Inspection to determine whether prevailing rate of wage being paid
- • civil action for failure to pay prevailing rate of wage or overtime
(1) At any reasonable time the Commissioner of the Bureau of Labor and Industries may enter the office or business establishment of any contractor or subcontractor performing public works and gather facts and information necessary to determine whether the prevailing rate of wage is actually being paid by such contractor or subcontractor to workers upon public works.
(2) Upon request by the commissioner, every contractor or subcontractor performing work on public works shall make available to the commissioner for inspection during normal business hours any payroll or other records in the possession or under the control of the contractor or subcontractor that are deemed necessary by the commissioner to determine whether the prevailing rate of wage is actually being paid by such contractor or subcontractor to workers upon public works. The commissioners request must be made a reasonable time in advance of the inspection.
(3) Notwithstanding ORS 192.410 (Definitions for ORS 192.410 to 192.505) to 192.505 (Exempt and nonexempt public record to be separated), any record obtained or made by the commissioner under this section is not open to inspection by the public.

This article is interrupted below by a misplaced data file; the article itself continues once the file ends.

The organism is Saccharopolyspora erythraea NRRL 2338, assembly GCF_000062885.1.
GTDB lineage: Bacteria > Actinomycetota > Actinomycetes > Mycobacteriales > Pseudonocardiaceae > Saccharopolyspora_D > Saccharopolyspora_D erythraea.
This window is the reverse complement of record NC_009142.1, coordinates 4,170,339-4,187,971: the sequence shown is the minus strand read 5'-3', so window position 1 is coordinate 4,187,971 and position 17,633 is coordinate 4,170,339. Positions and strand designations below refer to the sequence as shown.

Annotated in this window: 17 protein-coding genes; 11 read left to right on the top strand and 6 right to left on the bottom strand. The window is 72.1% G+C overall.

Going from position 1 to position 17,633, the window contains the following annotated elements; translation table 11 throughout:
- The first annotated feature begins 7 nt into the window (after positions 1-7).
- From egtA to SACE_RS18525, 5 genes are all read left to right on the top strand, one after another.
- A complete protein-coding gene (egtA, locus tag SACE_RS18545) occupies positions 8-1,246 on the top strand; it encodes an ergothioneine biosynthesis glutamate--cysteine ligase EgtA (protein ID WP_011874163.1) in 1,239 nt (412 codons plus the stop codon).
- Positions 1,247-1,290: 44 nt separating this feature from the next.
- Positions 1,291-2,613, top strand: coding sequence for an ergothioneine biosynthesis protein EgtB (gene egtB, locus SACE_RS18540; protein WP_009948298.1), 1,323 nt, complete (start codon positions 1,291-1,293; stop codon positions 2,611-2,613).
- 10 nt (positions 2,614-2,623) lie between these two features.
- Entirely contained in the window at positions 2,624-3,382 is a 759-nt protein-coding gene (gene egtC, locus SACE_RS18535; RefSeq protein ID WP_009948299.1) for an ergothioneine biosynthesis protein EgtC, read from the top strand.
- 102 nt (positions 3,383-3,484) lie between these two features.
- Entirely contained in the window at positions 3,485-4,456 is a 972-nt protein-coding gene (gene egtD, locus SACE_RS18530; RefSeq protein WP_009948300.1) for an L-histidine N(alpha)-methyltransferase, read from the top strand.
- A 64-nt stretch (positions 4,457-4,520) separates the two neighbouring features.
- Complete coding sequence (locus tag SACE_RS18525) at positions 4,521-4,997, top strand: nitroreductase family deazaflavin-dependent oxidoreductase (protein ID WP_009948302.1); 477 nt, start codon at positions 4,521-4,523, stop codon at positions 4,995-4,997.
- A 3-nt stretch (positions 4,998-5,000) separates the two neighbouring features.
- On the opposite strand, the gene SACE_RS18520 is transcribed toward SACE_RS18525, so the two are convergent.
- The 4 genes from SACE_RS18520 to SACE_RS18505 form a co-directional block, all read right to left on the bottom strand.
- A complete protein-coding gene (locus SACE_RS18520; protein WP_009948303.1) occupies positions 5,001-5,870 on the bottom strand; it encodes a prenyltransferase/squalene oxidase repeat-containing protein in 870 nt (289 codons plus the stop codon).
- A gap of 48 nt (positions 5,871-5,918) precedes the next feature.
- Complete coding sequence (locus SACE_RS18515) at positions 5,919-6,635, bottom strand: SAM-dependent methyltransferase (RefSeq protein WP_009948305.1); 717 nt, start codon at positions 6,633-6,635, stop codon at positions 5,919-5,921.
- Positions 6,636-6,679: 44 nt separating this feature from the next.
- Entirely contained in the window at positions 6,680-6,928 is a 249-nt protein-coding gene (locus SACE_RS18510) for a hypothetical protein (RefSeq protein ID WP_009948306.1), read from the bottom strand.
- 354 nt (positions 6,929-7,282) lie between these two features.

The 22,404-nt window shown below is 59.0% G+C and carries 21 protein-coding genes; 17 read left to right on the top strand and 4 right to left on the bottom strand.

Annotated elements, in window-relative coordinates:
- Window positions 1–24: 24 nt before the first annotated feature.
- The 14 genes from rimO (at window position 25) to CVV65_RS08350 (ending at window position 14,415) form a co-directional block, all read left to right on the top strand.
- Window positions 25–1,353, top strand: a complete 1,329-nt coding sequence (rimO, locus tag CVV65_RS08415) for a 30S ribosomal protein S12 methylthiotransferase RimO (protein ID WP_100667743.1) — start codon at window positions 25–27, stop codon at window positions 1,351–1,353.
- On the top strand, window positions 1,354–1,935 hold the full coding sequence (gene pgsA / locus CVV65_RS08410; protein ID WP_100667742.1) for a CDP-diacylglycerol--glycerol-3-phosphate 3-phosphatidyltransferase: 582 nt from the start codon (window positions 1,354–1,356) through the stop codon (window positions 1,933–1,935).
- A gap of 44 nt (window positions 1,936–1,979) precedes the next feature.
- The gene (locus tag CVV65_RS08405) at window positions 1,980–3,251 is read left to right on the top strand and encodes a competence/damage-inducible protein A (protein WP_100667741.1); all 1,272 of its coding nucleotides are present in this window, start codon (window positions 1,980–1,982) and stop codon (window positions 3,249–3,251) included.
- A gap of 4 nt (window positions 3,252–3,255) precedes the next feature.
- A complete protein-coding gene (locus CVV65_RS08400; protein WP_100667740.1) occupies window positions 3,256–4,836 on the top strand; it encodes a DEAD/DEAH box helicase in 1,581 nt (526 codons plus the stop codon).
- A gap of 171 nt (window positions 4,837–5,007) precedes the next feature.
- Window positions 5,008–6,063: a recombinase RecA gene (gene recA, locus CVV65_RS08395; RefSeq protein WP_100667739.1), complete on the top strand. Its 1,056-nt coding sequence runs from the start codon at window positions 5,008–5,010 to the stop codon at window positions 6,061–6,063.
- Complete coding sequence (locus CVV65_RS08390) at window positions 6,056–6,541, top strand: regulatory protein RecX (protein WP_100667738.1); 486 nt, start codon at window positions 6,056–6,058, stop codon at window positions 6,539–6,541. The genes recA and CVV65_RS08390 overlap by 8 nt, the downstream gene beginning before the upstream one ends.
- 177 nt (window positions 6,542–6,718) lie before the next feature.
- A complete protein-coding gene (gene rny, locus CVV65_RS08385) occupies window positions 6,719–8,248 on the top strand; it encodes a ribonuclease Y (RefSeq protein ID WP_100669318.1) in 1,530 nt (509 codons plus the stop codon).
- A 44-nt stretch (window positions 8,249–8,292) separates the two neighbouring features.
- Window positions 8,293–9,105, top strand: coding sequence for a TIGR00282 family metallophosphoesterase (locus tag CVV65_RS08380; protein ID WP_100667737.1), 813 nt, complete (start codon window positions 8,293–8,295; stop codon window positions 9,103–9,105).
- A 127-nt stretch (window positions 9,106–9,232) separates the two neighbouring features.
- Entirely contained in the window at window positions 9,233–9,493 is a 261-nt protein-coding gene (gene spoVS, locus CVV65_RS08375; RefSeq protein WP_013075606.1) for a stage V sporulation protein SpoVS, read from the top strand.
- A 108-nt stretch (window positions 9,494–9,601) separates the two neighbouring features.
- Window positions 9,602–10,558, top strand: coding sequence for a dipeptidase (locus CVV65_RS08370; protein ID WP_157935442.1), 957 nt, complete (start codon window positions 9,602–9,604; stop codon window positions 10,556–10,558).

(4) The commissioner may, without necessity of an assignment, initiate legal proceedings against employers to enjoin future failures to pay required prevailing rates of wage or overtime pay and to require the payment of prevailing rates of wage or overtime pay due employees. The commissioner is entitled to recover, in addition to other costs, such sum as the court or judge may determine reasonable as attorney fees. If the commissioner does not prevail in the action, the commissioner shall pay all costs and disbursements from the Bureau of Labor and Industries Account. [2003 c.794 §170]
3 OregonLaws.org assembles these lists by analyzing references between Sections. Each listed item refers back to the current Section in its own text. The result reveals relationships in the code that may not have otherwise been apparent.